Extreme weather events – they’re not as extreme any more

October 20, 2013

 

New life after the fires - let's hope it keeps coming back

New life after the fires – let’s hope it keeps coming back

As Sydney continues to be ringed by fire, it seems a good time to repost something I wrote about extreme weather events after the Black Saturday bushfires. I’m with Adam Bandt, now is the time to be talking about climate change, and its impact on the extremes of weather.

John Connor, CEO of the Climate Institute, made a speech today talking about bushfires. I’ve been pondering one of his key points for the last two weeks, ever since the bushfires.

Climate change is not just about warmer weather, it is about wilder weather.

One of the lessons I learned early on as an actuary is that the extremes of any distribution do not behave the same way as the middle. So if the middle of a distribution of temperature rises by 1 degree, the effects on the extremes are not intuitive.

Something that was a 1 in 100 chance of occurring in the old distribution is not just slightly more likely. Moving the distribution up the curve can significantly increase the chance of that 1 in 100 event. For an extreme event that is three deviations away from the mean of a distribution, moving the mean up 20% of a standard deviation doubles the chance of that extreme event. So put it in temperature terms – say the summer mean maximum temperature is 25 degrees, with a 1 in 400 chance of a 40 degree day. Increase the mean maximum temperature to 26 degrees, and there is a 1 in 200 chance of a 40 degree day. And that is assuming that the climate follows a nice stable normal distribution model (or bell curve – the one that statisticians like, because it’s easy to work with mathematically).

You don’t need complex models of extreme weather events following climate change to realise that extreme events become much more frequent if the average temperature moves up a little bit. But complex models of extreme weather events suggest that the extremities move even further than a very simple normal distribution would suggest.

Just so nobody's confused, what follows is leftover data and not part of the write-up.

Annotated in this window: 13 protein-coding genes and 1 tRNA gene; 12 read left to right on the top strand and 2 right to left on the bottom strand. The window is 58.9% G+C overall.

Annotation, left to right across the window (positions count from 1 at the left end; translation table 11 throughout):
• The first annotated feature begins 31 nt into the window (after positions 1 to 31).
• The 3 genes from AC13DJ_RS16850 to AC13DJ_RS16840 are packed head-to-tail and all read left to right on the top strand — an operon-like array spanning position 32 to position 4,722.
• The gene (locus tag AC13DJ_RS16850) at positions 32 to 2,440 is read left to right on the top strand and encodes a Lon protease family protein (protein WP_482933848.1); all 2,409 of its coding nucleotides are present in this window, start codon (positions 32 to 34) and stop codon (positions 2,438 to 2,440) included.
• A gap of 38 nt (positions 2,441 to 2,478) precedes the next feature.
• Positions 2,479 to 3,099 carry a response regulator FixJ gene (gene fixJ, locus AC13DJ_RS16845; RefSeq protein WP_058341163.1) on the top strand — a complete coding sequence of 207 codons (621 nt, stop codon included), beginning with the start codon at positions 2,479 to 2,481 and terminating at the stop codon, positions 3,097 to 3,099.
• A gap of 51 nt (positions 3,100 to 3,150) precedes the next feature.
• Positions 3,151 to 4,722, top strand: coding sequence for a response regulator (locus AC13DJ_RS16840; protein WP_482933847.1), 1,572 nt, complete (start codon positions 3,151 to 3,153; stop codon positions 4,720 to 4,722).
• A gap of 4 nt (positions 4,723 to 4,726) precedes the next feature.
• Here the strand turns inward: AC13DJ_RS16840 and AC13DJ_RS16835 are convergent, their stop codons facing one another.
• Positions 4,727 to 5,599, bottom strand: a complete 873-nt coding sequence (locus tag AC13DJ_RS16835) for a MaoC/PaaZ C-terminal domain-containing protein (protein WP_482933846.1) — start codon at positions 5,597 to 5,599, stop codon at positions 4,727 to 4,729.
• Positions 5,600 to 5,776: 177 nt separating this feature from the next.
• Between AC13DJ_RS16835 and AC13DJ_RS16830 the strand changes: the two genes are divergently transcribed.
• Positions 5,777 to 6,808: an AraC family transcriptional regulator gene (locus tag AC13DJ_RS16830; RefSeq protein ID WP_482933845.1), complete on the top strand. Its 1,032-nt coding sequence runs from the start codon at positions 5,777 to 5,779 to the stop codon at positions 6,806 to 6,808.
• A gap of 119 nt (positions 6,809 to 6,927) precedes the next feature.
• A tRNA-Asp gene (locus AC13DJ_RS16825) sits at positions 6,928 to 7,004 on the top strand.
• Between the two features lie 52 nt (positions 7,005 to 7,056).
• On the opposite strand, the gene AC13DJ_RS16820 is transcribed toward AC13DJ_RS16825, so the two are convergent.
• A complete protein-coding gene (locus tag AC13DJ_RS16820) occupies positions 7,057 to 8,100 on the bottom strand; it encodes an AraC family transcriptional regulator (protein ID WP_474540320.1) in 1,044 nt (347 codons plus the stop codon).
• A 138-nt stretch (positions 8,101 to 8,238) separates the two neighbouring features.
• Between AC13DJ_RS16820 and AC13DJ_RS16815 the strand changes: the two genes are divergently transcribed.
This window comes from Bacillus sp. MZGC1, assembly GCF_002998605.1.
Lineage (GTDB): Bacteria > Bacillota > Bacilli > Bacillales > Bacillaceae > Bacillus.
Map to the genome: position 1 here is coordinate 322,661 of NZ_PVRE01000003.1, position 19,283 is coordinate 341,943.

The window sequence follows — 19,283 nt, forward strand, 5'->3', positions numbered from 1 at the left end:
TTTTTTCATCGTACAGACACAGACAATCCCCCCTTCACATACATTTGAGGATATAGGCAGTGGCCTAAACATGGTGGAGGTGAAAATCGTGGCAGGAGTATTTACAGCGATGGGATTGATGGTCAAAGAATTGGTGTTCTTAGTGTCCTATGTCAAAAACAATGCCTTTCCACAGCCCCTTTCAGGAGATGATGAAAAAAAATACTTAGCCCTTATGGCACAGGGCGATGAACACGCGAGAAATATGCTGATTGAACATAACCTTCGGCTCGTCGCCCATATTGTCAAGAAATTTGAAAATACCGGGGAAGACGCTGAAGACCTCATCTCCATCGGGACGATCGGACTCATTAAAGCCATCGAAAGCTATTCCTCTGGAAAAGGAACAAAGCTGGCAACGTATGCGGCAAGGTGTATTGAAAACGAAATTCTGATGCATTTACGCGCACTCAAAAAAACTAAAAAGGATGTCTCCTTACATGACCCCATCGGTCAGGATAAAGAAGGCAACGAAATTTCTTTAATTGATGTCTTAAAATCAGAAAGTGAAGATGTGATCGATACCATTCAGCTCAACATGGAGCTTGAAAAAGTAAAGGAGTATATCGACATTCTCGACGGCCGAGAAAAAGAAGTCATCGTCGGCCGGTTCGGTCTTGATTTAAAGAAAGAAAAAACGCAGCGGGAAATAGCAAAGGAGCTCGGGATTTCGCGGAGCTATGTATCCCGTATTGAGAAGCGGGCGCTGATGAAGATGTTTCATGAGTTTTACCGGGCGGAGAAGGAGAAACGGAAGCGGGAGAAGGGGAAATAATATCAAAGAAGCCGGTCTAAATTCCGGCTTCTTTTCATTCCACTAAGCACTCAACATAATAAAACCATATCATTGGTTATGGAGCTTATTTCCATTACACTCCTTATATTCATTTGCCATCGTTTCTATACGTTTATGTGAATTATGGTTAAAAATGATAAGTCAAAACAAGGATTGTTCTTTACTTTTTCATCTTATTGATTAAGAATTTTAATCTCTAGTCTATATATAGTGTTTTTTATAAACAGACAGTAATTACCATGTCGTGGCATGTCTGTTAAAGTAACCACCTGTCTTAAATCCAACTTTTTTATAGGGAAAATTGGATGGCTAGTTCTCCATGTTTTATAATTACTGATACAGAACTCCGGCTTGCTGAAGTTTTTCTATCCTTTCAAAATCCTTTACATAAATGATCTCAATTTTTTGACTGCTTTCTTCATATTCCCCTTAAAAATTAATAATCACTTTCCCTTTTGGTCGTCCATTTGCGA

The Climate Institute put out a very detailed  report from in September 2007.  They first of all looked at the increase in extreme fire danger in the two global warming scenarios – low global warming (0.4 degree by 2020 and 0.7 degrees by 2050) and high global warming (1 degree by 2020 and 2.7 degrees by 2050)  – based on projections from the Intergovernmental Panel on Climate Change (IPCC). The number of extreme fire danger days in 2020 in the low global warming scenario increased by 5-25%. And the number in 2050 using the high global warming scenario increased by 100-300%.

They developed two new categories beyond the Australian standard ‘extreme’ fire danger days – ‘very extreme’ and ‘catastrophic’. Catastrophic fire danger days, which at the time of the study had occurred 12 times in the more than 30 years of the temperature records studied at the sites studied, were projected to occur once every three years at 7 of the 26 sites studied, and once every 8 years in 12 more.

Given that the flash point of eucalyptus oil is 49 degrees, bushfire risk does not just increase in a linear way with temperature. The closer the air temperature gets to 49 degrees, the more likely that just some random spark will set something off. The maximum temperature in much of Victoria on Saturday 7 February was around 46 degrees. And there had been little or no rain for the last month, with baking temperatures. Although that weather pattern is quite theoretically possible without global warming, global warming makes it much more likely.

John Connor is right. Time to add Very Extreme and Catastrophic to all those bushfire warning signs you see everywhere in the Australian bush.

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About me

My name is Jennifer Lang, and I am an actuary working in financial services in Sydney. This site consists of my own personal views, and does not necessarily reflect the views of my employers - past, present or future.

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